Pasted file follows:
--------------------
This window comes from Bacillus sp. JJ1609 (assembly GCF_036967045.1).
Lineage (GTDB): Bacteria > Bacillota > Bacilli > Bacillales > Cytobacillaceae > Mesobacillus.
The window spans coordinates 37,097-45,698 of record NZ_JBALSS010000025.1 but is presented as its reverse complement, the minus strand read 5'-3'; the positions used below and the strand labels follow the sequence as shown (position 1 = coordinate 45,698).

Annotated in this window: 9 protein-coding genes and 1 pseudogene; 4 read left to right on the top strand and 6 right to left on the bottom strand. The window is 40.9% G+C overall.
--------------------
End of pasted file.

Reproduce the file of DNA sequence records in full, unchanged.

This window comes from Bacillus sp. JJ1609 (assembly GCF_036967045.1).
Lineage (GTDB): Bacteria > Bacillota > Bacilli > Bacillales > Cytobacillaceae > Mesobacillus.
The window spans coordinates 37,097-45,698 of record NZ_JBALSS010000025.1 but is presented as its reverse complement, the minus strand read 5'-3'; the positions used below and the strand labels follow the sequence as shown (position 1 = coordinate 45,698).

Annotated in this window: 9 protein-coding genes and 1 pseudogene; 4 read left to right on the top strand and 6 right to left on the bottom strand. The window is 40.9% G+C overall.